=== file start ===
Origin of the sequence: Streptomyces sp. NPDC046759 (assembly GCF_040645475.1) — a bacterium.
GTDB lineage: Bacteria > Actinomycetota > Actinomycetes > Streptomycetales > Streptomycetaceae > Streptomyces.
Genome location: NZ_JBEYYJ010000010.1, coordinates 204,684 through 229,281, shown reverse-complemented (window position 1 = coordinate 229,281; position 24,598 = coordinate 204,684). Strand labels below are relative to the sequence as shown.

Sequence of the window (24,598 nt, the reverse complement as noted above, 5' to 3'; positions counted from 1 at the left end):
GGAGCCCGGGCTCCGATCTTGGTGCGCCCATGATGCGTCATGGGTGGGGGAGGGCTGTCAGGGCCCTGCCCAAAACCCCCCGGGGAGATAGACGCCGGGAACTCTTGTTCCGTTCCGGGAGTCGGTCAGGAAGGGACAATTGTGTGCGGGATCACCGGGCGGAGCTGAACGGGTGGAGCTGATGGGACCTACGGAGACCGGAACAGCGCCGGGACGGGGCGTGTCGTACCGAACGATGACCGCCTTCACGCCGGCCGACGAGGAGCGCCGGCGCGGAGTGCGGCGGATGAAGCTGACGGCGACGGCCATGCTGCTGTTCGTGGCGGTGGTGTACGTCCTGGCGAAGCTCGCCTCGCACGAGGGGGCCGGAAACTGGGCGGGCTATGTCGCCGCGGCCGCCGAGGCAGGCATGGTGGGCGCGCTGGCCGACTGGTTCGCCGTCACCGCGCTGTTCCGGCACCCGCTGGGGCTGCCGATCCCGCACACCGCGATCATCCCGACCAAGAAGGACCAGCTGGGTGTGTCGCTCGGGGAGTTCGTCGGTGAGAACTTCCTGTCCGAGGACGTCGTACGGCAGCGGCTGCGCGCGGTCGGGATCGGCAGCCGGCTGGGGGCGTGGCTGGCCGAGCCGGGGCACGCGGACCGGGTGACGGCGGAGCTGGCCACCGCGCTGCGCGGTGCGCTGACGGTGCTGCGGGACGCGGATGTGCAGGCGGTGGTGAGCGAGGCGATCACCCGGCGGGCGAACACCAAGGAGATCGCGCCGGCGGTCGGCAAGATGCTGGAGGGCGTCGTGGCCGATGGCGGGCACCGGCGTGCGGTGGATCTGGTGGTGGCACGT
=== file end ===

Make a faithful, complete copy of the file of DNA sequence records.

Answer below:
Origin of the sequence: Streptomyces sp. NPDC046759 (assembly GCF_040645475.1) — a bacterium.
GTDB lineage: Bacteria > Actinomycetota > Actinomycetes > Streptomycetales > Streptomycetaceae > Streptomyces.
Genome location: NZ_JBEYYJ010000010.1, coordinates 204,684 through 229,281, shown reverse-complemented (window position 1 = coordinate 229,281; position 24,598 = coordinate 204,684). Strand labels below are relative to the sequence as shown.

Sequence of the window (24,598 nt, the reverse complement as noted above, 5' to 3'; positions counted from 1 at the left end):
GGAGCCCGGGCTCCGATCTTGGTGCGCCCATGATGCGTCATGGGTGGGGGAGGGCTGTCAGGGCCCTGCCCAAAACCCCCCGGGGAGATAGACGCCGGGAACTCTTGTTCCGTTCCGGGAGTCGGTCAGGAAGGGACAATTGTGTGCGGGATCACCGGGCGGAGCTGAACGGGTGGAGCTGATGGGACCTACGGAGACCGGAACAGCGCCGGGACGGGGCGTGTCGTACCGAACGATGACCGCCTTCACGCCGGCCGACGAGGAGCGCCGGCGCGGAGTGCGGCGGATGAAGCTGACGGCGACGGCCATGCTGCTGTTCGTGGCGGTGGTGTACGTCCTGGCGAAGCTCGCCTCGCACGAGGGGGCCGGAAACTGGGCGGGCTATGTCGCCGCGGCCGCCGAGGCAGGCATGGTGGGCGCGCTGGCCGACTGGTTCGCCGTCACCGCGCTGTTCCGGCACCCGCTGGGGCTGCCGATCCCGCACACCGCGATCATCCCGACCAAGAAGGACCAGCTGGGTGTGTCGCTCGGGGAGTTCGTCGGTGAGAACTTCCTGTCCGAGGACGTCGTACGGCAGCGGCTGCGCGCGGTCGGGATCGGCAGCCGGCTGGGGGCGTGGCTGGCCGAGCCGGGGCACGCGGACCGGGTGACGGCGGAGCTGGCCACCGCGCTGCGCGGTGCGCTGACGGTGCTGCGGGACGCGGATGTGCAGGCGGTGGTGAGCGAGGCGATCACCCGGCGGGCGAACACCAAGGAGATCGCGCCGGCGGTCGGCAAGATGCTGGAGGGCGTCGTGGCCGATGGCGGGCACCGGCGTGCGGTGGATCTGGTGGTGGCACGT